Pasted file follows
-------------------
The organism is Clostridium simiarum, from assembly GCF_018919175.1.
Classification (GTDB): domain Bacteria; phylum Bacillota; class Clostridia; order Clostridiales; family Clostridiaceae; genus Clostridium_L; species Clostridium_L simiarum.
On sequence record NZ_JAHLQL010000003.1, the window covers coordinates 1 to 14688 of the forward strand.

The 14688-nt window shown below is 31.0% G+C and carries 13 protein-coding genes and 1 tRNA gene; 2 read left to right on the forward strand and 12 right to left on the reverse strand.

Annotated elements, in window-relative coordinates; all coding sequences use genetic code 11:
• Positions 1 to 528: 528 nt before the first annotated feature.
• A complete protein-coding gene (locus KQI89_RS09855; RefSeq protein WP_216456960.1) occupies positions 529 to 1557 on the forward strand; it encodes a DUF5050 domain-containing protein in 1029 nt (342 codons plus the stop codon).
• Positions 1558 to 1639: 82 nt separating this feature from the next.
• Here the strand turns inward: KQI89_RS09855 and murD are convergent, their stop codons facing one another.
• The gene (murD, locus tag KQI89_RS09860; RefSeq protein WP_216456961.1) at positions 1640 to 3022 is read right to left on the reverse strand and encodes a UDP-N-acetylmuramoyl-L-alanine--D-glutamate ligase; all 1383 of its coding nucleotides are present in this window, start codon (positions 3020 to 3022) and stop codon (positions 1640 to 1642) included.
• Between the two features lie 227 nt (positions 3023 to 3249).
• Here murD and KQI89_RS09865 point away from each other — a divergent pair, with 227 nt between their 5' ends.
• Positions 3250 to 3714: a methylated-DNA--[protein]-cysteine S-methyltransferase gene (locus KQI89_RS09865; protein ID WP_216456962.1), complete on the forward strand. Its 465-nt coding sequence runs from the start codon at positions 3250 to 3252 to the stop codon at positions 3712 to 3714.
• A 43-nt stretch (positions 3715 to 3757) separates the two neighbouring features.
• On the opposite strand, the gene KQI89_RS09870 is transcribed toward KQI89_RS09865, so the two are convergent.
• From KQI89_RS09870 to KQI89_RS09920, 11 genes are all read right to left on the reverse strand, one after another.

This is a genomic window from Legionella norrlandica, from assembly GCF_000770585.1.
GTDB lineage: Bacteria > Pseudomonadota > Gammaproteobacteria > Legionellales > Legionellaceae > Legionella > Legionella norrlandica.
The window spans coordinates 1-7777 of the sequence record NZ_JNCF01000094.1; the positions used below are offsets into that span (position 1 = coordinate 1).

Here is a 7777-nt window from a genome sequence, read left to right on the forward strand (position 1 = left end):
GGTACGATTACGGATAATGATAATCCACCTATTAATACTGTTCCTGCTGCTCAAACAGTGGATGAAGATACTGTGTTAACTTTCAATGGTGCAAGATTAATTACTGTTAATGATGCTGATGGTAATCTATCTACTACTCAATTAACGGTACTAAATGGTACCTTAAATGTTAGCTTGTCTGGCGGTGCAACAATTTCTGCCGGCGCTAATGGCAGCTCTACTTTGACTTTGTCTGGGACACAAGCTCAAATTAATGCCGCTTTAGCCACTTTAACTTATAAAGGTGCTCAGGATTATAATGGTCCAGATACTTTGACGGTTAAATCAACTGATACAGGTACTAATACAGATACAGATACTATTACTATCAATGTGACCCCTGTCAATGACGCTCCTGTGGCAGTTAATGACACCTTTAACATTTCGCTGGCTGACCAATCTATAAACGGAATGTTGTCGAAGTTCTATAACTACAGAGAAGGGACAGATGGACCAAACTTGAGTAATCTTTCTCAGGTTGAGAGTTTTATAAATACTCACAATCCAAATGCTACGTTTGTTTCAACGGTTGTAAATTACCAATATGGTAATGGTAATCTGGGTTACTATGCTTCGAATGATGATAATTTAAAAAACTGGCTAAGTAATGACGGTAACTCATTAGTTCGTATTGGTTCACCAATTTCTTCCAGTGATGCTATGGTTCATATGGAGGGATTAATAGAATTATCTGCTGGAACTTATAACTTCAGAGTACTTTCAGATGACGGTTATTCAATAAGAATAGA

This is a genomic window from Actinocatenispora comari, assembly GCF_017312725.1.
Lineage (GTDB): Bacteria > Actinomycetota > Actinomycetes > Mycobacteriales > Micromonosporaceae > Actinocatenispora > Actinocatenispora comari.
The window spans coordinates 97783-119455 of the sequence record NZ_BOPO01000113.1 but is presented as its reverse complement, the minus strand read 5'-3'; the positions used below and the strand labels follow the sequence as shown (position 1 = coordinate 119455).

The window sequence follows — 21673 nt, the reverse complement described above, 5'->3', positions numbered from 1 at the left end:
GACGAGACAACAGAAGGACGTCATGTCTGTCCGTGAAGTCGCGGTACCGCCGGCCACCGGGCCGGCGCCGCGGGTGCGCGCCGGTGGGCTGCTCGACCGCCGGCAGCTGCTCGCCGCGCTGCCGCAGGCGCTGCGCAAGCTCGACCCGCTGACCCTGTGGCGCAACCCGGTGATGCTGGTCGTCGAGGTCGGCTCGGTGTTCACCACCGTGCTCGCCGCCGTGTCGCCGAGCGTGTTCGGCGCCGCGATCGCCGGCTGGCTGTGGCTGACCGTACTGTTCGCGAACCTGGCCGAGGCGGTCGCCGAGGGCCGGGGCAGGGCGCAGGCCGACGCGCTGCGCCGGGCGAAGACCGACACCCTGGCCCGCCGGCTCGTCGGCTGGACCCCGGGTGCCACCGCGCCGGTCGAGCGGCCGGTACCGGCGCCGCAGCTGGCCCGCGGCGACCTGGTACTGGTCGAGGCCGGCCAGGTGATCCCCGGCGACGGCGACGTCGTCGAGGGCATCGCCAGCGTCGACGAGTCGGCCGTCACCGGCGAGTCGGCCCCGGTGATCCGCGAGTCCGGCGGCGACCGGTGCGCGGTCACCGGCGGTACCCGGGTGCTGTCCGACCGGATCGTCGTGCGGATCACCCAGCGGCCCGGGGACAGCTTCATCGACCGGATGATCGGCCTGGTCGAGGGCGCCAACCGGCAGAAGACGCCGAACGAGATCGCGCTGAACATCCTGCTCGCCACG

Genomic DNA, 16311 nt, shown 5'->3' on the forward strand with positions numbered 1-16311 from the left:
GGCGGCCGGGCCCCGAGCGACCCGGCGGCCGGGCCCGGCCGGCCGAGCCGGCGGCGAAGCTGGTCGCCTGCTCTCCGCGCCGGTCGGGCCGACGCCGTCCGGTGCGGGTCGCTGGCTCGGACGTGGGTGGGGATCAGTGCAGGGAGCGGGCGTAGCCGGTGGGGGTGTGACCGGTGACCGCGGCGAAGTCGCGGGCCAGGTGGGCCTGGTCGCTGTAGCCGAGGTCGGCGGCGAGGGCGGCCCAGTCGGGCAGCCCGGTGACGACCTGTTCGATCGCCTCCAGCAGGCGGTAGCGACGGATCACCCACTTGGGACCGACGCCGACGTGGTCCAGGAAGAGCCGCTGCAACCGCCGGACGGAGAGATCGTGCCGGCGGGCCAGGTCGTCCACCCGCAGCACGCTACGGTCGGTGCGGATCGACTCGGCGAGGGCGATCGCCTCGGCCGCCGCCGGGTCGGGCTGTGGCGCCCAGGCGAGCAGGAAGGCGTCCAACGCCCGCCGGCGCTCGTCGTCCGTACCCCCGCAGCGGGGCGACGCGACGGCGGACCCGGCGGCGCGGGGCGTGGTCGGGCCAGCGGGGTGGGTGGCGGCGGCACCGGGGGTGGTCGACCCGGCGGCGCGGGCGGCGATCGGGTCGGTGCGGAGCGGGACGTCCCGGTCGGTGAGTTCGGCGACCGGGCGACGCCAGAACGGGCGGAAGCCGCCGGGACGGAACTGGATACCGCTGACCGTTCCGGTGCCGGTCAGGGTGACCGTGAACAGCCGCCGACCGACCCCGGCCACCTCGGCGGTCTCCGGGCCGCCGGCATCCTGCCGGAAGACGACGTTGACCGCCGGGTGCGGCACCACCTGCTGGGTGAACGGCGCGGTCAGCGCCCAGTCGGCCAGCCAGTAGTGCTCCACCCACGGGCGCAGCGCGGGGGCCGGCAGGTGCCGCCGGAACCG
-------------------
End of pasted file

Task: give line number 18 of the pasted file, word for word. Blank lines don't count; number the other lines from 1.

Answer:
GTDB lineage: Bacteria > Pseudomonadota > Gammaproteobacteria > Legionellales > Legionellaceae > Legionella > Legionella norrlandica.